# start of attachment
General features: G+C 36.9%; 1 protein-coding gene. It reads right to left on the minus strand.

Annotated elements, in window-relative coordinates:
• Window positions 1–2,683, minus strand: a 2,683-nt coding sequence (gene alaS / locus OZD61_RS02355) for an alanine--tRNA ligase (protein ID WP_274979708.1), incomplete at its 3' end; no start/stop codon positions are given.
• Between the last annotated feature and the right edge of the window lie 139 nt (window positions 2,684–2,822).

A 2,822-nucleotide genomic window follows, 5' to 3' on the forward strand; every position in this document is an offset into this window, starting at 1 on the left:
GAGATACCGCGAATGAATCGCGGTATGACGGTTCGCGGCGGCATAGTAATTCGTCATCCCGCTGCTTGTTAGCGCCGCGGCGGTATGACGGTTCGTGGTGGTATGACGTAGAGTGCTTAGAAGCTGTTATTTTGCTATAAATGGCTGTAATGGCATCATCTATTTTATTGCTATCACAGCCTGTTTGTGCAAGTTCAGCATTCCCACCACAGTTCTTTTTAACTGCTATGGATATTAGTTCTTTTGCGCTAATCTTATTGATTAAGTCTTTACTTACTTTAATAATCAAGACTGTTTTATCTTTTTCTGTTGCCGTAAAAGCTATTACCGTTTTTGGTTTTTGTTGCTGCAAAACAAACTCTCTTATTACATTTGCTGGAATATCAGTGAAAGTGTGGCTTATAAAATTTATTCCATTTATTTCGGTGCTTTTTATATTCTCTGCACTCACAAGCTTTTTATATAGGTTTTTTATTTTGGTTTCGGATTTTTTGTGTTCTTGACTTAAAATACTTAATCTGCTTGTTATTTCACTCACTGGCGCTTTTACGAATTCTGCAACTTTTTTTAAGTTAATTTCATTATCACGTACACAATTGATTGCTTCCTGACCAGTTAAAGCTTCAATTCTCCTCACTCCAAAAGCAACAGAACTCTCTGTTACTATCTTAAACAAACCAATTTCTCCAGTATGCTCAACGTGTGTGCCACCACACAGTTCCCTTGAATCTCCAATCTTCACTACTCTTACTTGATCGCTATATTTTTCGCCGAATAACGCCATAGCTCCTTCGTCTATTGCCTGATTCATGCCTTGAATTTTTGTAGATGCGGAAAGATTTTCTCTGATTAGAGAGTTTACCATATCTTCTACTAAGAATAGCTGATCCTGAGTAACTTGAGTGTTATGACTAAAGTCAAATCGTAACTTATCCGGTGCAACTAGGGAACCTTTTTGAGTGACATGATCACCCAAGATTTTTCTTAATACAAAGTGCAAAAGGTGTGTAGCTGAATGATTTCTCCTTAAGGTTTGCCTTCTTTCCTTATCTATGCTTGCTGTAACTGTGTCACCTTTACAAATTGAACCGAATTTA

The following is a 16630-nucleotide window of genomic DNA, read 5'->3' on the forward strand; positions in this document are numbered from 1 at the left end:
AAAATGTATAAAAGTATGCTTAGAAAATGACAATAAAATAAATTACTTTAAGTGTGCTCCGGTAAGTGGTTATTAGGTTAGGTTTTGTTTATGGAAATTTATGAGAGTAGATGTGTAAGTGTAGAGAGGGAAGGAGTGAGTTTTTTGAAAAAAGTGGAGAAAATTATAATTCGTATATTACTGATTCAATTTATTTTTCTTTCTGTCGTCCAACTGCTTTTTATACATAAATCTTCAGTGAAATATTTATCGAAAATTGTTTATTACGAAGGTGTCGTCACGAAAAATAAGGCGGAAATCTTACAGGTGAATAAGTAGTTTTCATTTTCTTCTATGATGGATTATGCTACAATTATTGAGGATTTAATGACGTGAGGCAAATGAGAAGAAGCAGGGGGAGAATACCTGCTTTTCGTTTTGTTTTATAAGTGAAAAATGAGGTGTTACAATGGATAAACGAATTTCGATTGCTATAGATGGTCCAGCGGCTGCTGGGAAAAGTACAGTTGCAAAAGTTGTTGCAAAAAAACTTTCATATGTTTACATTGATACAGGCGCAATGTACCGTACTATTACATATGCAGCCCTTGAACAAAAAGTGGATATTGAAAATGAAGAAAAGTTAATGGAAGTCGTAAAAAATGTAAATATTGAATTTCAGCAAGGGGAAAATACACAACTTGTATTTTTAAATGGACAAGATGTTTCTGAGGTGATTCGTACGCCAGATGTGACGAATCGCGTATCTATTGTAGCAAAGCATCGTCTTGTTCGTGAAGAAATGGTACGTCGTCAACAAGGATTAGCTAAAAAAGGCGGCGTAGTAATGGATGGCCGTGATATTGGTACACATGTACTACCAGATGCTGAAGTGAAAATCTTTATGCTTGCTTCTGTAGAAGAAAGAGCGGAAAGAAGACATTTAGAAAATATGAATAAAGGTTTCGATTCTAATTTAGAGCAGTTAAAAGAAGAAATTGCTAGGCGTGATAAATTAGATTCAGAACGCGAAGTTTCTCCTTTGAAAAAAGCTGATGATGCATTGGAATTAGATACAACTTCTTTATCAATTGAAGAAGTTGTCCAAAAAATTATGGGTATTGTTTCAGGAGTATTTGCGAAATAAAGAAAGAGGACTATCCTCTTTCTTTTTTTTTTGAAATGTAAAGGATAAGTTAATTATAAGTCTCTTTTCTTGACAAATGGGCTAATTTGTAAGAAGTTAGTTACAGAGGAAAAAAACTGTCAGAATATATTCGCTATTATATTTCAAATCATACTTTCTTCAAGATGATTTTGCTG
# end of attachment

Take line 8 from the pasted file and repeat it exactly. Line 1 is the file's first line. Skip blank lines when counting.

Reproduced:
AAAATGTATAAAAGTATGCTTAGAAAATGACAATAAAATAAATTACTTTAAGTGTGCTCCGGTAAGTGGTTATTAGGTTAGGTTTTGTTTATGGAAATTTATGAGAGTAGATGTGTAAGTGTAGAGAGGGAAGGAGTGAGTTTTTTGAAAAAAGTGGAGAAAATTATAATTCGTATATTACTGATTCAATTTATTTTTCTTTCTGTCGTCCAACTGCTTTTTATACATAAATCTTCAGTGAAATATTTATCGAAAATTGTTTATTACGAAGGTGTCGTCACGAAAAATAAGGCGGAAATCTTACAGGTGAATAAGTAGTTTTCATTTTCTTCTATGATGGATTATGCTACAATTATTGAGGATTTAATGACGTGAGGCAAATGAGAAGAAGCAGGGGGAGAATACCTGCTTTTCGTTTTGTTTTATAAGTGAAAAATGAGGTGTTACAATGGATAAACGAATTTCGATTGCTATAGATGGTCCAGCGGCTGCTGGGAAAAGTACAGTTGCAAAAGTTGTTGCAAAAAAACTTTCATATGTTTACATTGATACAGGCGCAATGTACCGTACTATTACATATGCAGCCCTTGAACAAAAAGTGGATATTGAAAATGAAGAAAAGTTAATGGAAGTCGTAAAAAATGTAAATATTGAATTTCAGCAAGGGGAAAATACACAACTTGTATTTTTAAATGGACAAGATGTTTCTGAGGTGATTCGTACGCCAGATGTGACGAATCGCGTATCTATTGTAGCAAAGCATCGTCTTGTTCGTGAAGAAATGGTACGTCGTCAACAAGGATTAGCTAAAAAAGGCGGCGTAGTAATGGATGGCCGTGATATTGGTACACATGTACTACCAGATGCTGAAGTGAAAATCTTTATGCTTGCTTCTGTAGAAGAAAGAGCGGAAAGAAGACATTTAGAAAATATGAATAAAGGTTTCGATTCTAATTTAGAGCAGTTAAAAGAAGAAATTGCTAGGCGTGATAAATTAGATTCAGAACGCGAAGTTTCTCCTTTGAAAAAAGCTGATGATGCATTGGAATTAGATACAACTTCTTTATCAATTGAAGAAGTTGTCCAAAAAATTATGGGTATTGTTTCAGGAGTATTTGCGAAATAAAGAAAGAGGACTATCCTCTTTCTTTTTTTTTTGAAATGTAAAGGATAAGTTAATTATAAGTCTCTTTTCTTGACAAATGGGCTAATTTGTAAGAAGTTAGTTACAGAGGAAAAAAACTGTCAGAATATATTCGCTATTATATTTCAAATCATACTTTCTTCAAGATGATTTTGCTG